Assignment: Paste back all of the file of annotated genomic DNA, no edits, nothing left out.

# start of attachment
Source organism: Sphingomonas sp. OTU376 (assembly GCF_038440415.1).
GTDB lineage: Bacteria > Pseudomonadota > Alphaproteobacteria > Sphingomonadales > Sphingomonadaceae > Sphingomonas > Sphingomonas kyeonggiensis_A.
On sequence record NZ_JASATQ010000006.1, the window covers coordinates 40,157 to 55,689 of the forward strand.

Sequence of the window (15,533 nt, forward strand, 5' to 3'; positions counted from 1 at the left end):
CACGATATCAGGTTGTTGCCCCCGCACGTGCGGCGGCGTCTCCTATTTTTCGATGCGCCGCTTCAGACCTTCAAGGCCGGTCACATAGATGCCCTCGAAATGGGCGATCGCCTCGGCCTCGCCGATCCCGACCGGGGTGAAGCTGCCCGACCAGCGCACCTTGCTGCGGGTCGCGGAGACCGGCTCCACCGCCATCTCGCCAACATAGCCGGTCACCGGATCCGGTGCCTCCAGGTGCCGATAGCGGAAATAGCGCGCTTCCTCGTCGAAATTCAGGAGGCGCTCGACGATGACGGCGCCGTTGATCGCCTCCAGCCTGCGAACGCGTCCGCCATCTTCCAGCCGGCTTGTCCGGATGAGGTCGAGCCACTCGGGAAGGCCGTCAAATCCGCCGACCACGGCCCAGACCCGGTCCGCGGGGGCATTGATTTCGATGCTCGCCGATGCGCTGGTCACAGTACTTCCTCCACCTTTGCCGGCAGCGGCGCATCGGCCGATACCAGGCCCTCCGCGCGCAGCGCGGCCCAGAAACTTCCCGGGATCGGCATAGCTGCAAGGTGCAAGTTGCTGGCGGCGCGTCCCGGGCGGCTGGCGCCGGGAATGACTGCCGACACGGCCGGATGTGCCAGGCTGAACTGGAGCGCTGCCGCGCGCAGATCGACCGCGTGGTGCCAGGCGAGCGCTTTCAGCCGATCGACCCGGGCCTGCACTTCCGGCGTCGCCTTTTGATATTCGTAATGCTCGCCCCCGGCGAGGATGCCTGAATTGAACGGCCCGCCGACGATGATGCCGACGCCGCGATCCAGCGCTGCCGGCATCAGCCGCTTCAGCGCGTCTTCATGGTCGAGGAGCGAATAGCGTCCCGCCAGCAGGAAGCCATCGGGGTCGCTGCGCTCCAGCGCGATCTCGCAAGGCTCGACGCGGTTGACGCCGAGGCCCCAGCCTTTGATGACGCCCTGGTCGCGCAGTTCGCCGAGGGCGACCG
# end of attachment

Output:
Source organism: Sphingomonas sp. OTU376 (assembly GCF_038440415.1).
GTDB lineage: Bacteria > Pseudomonadota > Alphaproteobacteria > Sphingomonadales > Sphingomonadaceae > Sphingomonas > Sphingomonas kyeonggiensis_A.
On sequence record NZ_JASATQ010000006.1, the window covers coordinates 40,157 to 55,689 of the forward strand.

Sequence of the window (15,533 nt, forward strand, 5' to 3'; positions counted from 1 at the left end):
CACGATATCAGGTTGTTGCCCCCGCACGTGCGGCGGCGTCTCCTATTTTTCGATGCGCCGCTTCAGACCTTCAAGGCCGGTCACATAGATGCCCTCGAAATGGGCGATCGCCTCGGCCTCGCCGATCCCGACCGGGGTGAAGCTGCCCGACCAGCGCACCTTGCTGCGGGTCGCGGAGACCGGCTCCACCGCCATCTCGCCAACATAGCCGGTCACCGGATCCGGTGCCTCCAGGTGCCGATAGCGGAAATAGCGCGCTTCCTCGTCGAAATTCAGGAGGCGCTCGACGATGACGGCGCCGTTGATCGCCTCCAGCCTGCGAACGCGTCCGCCATCTTCCAGCCGGCTTGTCCGGATGAGGTCGAGCCACTCGGGAAGGCCGTCAAATCCGCCGACCACGGCCCAGACCCGGTCCGCGGGGGCATTGATTTCGATGCTCGCCGATGCGCTGGTCACAGTACTTCCTCCACCTTTGCCGGCAGCGGCGCATCGGCCGATACCAGGCCCTCCGCGCGCAGCGCGGCCCAGAAACTTCCCGGGATCGGCATAGCTGCAAGGTGCAAGTTGCTGGCGGCGCGTCCCGGGCGGCTGGCGCCGGGAATGACTGCCGACACGGCCGGATGTGCCAGGCTGAACTGGAGCGCTGCCGCGCGCAGATCGACCGCGTGGTGCCAGGCGAGCGCTTTCAGCCGATCGACCCGGGCCTGCACTTCCGGCGTCGCCTTTTGATATTCGTAATGCTCGCCCCCGGCGAGGATGCCTGAATTGAACGGCCCGCCGACGATGATGCCGACGCCGCGATCCAGCGCTGCCGGCATCAGCCGCTTCAGCGCGTCTTCATGGTCGAGGAGCGAATAGCGTCCCGCCAGCAGGAAGCCATCGGGGTCGCTGCGCTCCAGCGCGATCTCGCAAGGCTCGACGCGGTTGACGCCGAGGCCCCAGCCTTTGATGACGCCCTGGTCGCGCAGTTCGCCGAGGGCGACCG